This argument overlooks the fact that currency levels, measured against a projection of 20-year average growth, are significantly lower than what would have been had note ban not been implemented. As Sanjeev Sanyal, principal economic adviser in the ministry of finance, has told ET Now: “The amount of cash that is out there right now is in our estimate something like 20 percent below where it would have otherwise been if this demonetisation had not been done. So in that sense, it has been a success.”
Two years after demonetization, currency in circulation remains Rs3.47 trillion below the long term trend (using the 20-year average growth rate). As shown in chart below, there is a clear break in the trend. #Demonetization pic.twitter.com/i1RZJxCO4a
— Sanjeev Sanyal (@sanjeevsanyal) November 8, 2018
The policy interventions have had a considerable impact on collection of direct and indirect taxes.
As finance minister Arun Jaitley has written in his blog, “Demonetisation and implementation of the GST curbed cash transactions in a big way. An increase in the digital transactions is visible. This formalisation of the economy has led to the tax payer base increase from 6.4 million in the pre-GST regime to 12 million tax payers in the post-GST regime. The actual consumption of goods and services being recorded as a part of the tax net has now increased. This has given a buoyancy to the indirect tax growth in the economy.”
As far as direct taxes are concerned, Jaitley points out that in 2017-18, the tax returns filed reached 6.86 crore, an increase of 25 percent over the previous year.” He is hopeful of doubling the assessee base by the time the government’s term is over.
GST and demonetisation have also impacted the way Indians carry out their transactions. Since this is a behavioral change, the impact is deeper. According to recent IT ministry data, “the number of digital payment transactions in India touched 244.81 crore in August 2018, more than three-fold rise from October 2016, underlining the massive adoption of digital payment modes over the last two years.” The number of digital payment transactions have recorded a 207 percent rise to 244.81 crore in August 2018 compared to 79.67 crore in October 2016.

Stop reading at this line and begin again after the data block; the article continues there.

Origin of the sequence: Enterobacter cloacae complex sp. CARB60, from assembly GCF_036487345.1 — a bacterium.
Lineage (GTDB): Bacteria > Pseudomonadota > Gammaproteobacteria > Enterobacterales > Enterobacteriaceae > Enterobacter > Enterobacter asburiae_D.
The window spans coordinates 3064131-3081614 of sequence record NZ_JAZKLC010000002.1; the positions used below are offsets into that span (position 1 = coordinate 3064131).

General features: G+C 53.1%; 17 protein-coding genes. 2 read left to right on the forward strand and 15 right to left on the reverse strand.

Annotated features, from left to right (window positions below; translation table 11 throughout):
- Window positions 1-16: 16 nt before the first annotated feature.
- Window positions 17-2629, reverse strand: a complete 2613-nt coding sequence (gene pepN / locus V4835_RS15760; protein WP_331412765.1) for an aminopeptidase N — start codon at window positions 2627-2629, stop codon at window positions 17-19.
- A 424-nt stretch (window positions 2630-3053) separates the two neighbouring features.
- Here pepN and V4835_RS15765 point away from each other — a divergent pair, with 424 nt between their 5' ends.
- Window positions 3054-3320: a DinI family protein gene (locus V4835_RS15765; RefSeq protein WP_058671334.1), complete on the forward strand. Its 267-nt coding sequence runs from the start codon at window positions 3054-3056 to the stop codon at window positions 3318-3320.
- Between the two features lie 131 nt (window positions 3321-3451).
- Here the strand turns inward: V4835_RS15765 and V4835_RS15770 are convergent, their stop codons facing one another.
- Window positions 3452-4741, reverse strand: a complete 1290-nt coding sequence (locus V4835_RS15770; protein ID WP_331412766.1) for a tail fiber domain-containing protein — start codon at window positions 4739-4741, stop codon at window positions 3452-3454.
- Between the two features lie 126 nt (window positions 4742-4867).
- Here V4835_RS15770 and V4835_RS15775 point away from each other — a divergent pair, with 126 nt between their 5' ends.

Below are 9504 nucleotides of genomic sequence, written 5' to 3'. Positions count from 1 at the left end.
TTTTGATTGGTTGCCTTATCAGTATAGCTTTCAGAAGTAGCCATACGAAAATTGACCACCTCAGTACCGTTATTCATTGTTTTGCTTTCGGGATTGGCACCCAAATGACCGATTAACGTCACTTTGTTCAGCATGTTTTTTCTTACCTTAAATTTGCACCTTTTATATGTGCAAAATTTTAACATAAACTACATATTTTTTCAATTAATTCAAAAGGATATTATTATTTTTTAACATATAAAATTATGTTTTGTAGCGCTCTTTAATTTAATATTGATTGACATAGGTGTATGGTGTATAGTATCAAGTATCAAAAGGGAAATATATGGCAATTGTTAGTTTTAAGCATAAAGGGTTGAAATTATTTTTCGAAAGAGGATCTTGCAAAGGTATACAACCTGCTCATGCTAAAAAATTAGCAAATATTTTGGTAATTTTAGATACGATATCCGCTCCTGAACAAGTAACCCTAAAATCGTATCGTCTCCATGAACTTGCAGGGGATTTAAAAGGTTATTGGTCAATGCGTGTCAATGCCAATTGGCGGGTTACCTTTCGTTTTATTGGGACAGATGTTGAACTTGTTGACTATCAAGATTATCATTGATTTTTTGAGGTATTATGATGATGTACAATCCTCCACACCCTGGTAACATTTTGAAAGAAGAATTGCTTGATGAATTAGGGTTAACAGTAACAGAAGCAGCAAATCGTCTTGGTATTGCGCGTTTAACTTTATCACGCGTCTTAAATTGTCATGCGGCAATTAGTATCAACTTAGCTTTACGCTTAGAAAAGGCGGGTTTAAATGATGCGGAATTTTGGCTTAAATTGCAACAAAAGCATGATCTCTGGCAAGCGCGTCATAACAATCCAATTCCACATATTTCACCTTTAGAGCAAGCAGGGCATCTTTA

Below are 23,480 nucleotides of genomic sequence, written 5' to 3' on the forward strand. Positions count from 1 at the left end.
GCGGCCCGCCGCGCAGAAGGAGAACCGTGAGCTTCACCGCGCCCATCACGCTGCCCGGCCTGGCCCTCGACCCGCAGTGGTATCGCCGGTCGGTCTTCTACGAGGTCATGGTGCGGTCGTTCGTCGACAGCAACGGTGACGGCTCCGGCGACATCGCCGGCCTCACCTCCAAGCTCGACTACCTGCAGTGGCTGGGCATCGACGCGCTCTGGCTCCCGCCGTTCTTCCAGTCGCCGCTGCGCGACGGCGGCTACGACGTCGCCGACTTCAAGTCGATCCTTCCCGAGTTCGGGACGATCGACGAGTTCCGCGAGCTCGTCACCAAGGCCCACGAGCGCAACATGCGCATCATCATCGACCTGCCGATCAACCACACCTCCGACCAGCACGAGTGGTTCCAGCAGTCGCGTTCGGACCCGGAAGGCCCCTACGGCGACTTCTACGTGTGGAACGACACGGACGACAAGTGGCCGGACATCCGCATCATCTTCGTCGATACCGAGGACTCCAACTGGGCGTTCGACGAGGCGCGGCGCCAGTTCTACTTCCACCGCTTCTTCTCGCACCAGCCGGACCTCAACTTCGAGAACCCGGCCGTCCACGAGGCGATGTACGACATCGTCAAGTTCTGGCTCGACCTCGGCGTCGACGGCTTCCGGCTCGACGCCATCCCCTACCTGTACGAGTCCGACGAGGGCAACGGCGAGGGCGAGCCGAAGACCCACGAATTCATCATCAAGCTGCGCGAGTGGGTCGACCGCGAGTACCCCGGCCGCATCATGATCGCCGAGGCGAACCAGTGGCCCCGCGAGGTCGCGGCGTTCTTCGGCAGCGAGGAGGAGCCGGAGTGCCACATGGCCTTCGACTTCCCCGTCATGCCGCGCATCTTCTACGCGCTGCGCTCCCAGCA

BHIM UPI and RuPay cards have cornered 60 percent of digital transactions in India, prompting big daddies such as Mastercard to cry foul, according to The Hindu Business Line. RuPay transactions have increased from Rs 8 billion before Demonetisation to Rs. 57.3 billion in September, 2018 for PoS and from Rs. 3 billion to Rs. 27 billion in e-commerce, according to the finance minister.
In its World Economic Outlook report, the IMF acknowledged that “important reforms have been implemented in recent years, including the Goods and Services Tax, the inflation-targeting framework, the Insolvency and Bankruptcy Code, and steps to liberalise foreign investment and make it easier to do business.”
Therefore, when Rajan describes these policy steps as “headwinds” that “held back growth”, he seems to be speaking more as a political observer than an economist. We shall then be compelled to apply the usual disclaimers. The fact that this indeed might be the case becomes clearer when we consider Rajan’s subsequent statement during the address, that “India can't work from the centre. India works when you have many people taking up the burden. And today the central government is excessively centralised.”
One suspects Manmohan Singh might have a few words to say about that. Singh, the former RBI governor, was burdened with responsibility sans power in his 10-year stint as prime minister. If indeed Modi is concentrating power in his own hands (a debatable contention), we would at least know whom to blame when things go south. The larger question, though, is the motivation behind Rajan’s political surmises. Maybe it is time for him to jump into the fray?
Updated Date: Nov 12, 2018 22:45 PM